The Problem With Automobiles


Our car?  The little grey one in the middle.

It’s been eight days since my last blog post;  we have been in Narni a week and have done wonderful things.  It’s hard to believe that this is the first post I am writing but it is and I am.  More interesting things will follow but I feel the need to vent while the venting is good!

I believe I mentioned in an earlier post that our rental car was a tiny bit of a disappointment.  Very little space in the back seat, etc.  Well, we took care of that problem!  Unfortunately, only to create a whole new set of problems.

On Friday, after a lovely day out and about (more about that in a later post), we decided the time was right to put some fuel in our car.  In our enthusiasm to do so, we made one teeny, tiny error:  We put a not insubstantial amount of gasoline (benzina) into our diesel vehicle.  Oh, shit!! We then made what might have been teeny, tiny error number two:  We drove the car the three miles back to the parking lot beneath our apartment.  We experienced no difficulties with this short drive, which we are hoping means that the wrong fuel didn’t actually reach the moving parts of the engine or fuel pump mechanisms.

Then began the ordeal of dealing with this mix up.  We called the U.S. company from whom we had rented the car.  They told us to call the Italian rental company’s roadside assistance number to make arrangements to have the car towed and also told us that they would begin the process of finding a replacement car for us.  Easy peasy!!

Michael called the Italian company and spoke with a person who only spoke Italian (no big surprise there, we are in Italy after all).  It soon became clear to both parties that the conversation was going nowhere and the Italian person made Michael understand that an English speaker would be calling back.  Meanwhile Michael was waiting for a return call from the U.S. folks re. the replacement car.  Two phones, two languages, one frazzled brain.

After several calls, the Italian piece was completed.  A tow truck showed up in the parking lot and we got the jinxed car loaded and hauled away.  Easy peasy #2!!

After several call, the replacement piece was completed.  We were told by “Haley” that a replacement car would be available for us in Perugia on Saturday, Sept. 10, any time after 11:30.  Easy peasy #3, we thought!

Our friends, Cindy and Paul caught the 10:30 a.m. train to Rome on Saturday morning. Michael and I caught the 12:30 train to Perugia that same day.  We arrived in Perugia just over two hours later, hopped into a taxi, and a brief, 30 Euro cab ride later we were deposited at the Perugia airport where the Europcar office is located.  We expectantly and confidently strode into the airport ready to accept whatever automobile Haley had managed to secure for us.  The Europcar office was closed. Hmm.  Hiccup #1!!  But the sign on the shutter indicated that it would reopen at 3 p.m.  Okay, just 15 minutes to wait.  Fifteen minutes turned into thirty, then forty.  Hiccup #2!!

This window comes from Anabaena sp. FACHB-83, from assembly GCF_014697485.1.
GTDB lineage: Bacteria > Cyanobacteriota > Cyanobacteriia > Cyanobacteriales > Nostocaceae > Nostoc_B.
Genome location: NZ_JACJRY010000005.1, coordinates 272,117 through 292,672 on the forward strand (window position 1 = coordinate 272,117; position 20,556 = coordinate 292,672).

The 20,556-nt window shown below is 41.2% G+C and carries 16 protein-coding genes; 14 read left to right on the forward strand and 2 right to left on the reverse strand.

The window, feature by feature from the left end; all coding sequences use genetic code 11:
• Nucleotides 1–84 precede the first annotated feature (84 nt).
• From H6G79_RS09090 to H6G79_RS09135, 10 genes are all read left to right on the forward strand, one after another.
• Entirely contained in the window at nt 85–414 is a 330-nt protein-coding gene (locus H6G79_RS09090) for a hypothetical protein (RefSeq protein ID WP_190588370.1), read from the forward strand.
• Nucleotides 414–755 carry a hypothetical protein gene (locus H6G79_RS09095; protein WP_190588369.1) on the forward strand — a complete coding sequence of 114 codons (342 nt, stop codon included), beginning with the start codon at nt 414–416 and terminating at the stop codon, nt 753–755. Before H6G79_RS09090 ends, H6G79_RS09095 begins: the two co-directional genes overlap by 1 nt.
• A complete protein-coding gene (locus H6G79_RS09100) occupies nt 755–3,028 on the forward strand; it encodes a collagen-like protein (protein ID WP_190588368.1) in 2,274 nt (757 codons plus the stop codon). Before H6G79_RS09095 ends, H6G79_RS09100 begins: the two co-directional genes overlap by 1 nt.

Enough with the hiccups;  Michael called the U.S. company.  Thus began the big run around.  Them (not Haley): “There’s no car in Perugia for you.  You need to go to Siena.”   Michael:  “WTF!?  We were told to go to Perugia.  Do you have any idea where Siena is?”  Them:  “Hmmm.”  Michael:  “Is there really no car in Perugia or is it just that there is no one here to give us the car?”  Them:  “We’ll contact our regional person.”

And on and on and on it went.  Michael pacing up and down in the terminal.  A guy with a gun on his belt looking at us with rising concern.  Michael being put on hold at a dollar a minute.

And on and on and on.  Michael still pacing.  The guy with the gun passing by more often.  Me longing to be back in Narni writing blog entries and eating ice cream bars.

Finally, Michael was told that they could have a car for us in Terni (about 8 kilometers from Narni) on Tuesday.  Michael agreed with that proposition, stopped pacing and put his phone away.   The guy with the gun looked relieved.

Another 30 Euro cab ride back to the central Perugia train station.  No train back to Narni until 6 p.m.  Just enough time to take the minimetro up into the center and have a slice of pizza.  Back in Narni and the apartment by 8:30 p.m.  Nine hours of our lives that we will never have back but a glass of cheap wine never tasted so good.  Easy peasy.

We’ll see what happens on Tuesday.


Bye bye, Renault Clio.


Piazza Garibaldi, Narni:  A more reliable mode of transport?  No mixing up fuel here . . . or emissions

This entry was posted in Frustration, Travel and tagged , . Bookmark the permalink.

2 Responses to The Problem With Automobiles

  1. Robert Haydon says:

    So, has not your week of “walking Italy” prepared you for this latest challenge? So sorry…..keep us posted. B/C

    Sent from my iPhone


  2. Paul Thomas says:

    Virginia all-too-kindly refers to “we” when explaining that gas ended up in a diesel car. For the record, “we” really means “Paul”! I’m the bozo who couldn’t get it through his thick skull that just because diesel fuel nozzles are green in the US, it is just possible that this “standard” doesn’t apply in other countries. As it turns out, a green nozzle in Italy might dispense anything from olive oil to, banish the thought, gasoline! So be warned, gentle reader- the green nozzle standard is just an illusion… and it is a REALLY good idea not to let Paul put anything whatsoever in the tank of your rental car!


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